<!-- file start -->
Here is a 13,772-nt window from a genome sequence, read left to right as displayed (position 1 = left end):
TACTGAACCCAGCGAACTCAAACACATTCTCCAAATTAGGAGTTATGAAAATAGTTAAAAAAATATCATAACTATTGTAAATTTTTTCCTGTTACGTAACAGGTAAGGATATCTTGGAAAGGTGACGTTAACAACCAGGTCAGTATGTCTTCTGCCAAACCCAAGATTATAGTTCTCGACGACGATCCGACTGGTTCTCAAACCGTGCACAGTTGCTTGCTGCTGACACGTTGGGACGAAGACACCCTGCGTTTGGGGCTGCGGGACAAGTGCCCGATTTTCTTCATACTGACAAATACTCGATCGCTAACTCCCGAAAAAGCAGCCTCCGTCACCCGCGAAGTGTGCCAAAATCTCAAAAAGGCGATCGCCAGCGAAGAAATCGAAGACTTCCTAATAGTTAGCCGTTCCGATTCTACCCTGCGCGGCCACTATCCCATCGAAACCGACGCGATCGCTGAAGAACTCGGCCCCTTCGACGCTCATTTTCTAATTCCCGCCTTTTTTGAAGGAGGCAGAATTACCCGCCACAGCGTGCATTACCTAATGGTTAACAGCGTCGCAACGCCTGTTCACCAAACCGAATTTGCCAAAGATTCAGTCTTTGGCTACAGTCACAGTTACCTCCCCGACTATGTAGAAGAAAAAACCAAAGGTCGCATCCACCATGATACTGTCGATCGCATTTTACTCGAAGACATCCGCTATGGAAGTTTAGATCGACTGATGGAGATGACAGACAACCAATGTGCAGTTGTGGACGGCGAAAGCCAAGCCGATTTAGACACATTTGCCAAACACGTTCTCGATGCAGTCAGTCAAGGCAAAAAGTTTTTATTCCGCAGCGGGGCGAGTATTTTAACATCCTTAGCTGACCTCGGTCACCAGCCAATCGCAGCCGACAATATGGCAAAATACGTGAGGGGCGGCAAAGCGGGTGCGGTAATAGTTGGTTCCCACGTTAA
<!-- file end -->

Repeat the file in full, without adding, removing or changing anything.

Here is a 13,772-nt window from a genome sequence, read left to right as displayed (position 1 = left end):
TACTGAACCCAGCGAACTCAAACACATTCTCCAAATTAGGAGTTATGAAAATAGTTAAAAAAATATCATAACTATTGTAAATTTTTTCCTGTTACGTAACAGGTAAGGATATCTTGGAAAGGTGACGTTAACAACCAGGTCAGTATGTCTTCTGCCAAACCCAAGATTATAGTTCTCGACGACGATCCGACTGGTTCTCAAACCGTGCACAGTTGCTTGCTGCTGACACGTTGGGACGAAGACACCCTGCGTTTGGGGCTGCGGGACAAGTGCCCGATTTTCTTCATACTGACAAATACTCGATCGCTAACTCCCGAAAAAGCAGCCTCCGTCACCCGCGAAGTGTGCCAAAATCTCAAAAAGGCGATCGCCAGCGAAGAAATCGAAGACTTCCTAATAGTTAGCCGTTCCGATTCTACCCTGCGCGGCCACTATCCCATCGAAACCGACGCGATCGCTGAAGAACTCGGCCCCTTCGACGCTCATTTTCTAATTCCCGCCTTTTTTGAAGGAGGCAGAATTACCCGCCACAGCGTGCATTACCTAATGGTTAACAGCGTCGCAACGCCTGTTCACCAAACCGAATTTGCCAAAGATTCAGTCTTTGGCTACAGTCACAGTTACCTCCCCGACTATGTAGAAGAAAAAACCAAAGGTCGCATCCACCATGATACTGTCGATCGCATTTTACTCGAAGACATCCGCTATGGAAGTTTAGATCGACTGATGGAGATGACAGACAACCAATGTGCAGTTGTGGACGGCGAAAGCCAAGCCGATTTAGACACATTTGCCAAACACGTTCTCGATGCAGTCAGTCAAGGCAAAAAGTTTTTATTCCGCAGCGGGGCGAGTATTTTAACATCCTTAGCTGACCTCGGTCACCAGCCAATCGCAGCCGACAATATGGCAAAATACGTGAGGGGCGGCAAAGCGGGTGCGGTAATAGTTGGTTCCCACGTTAA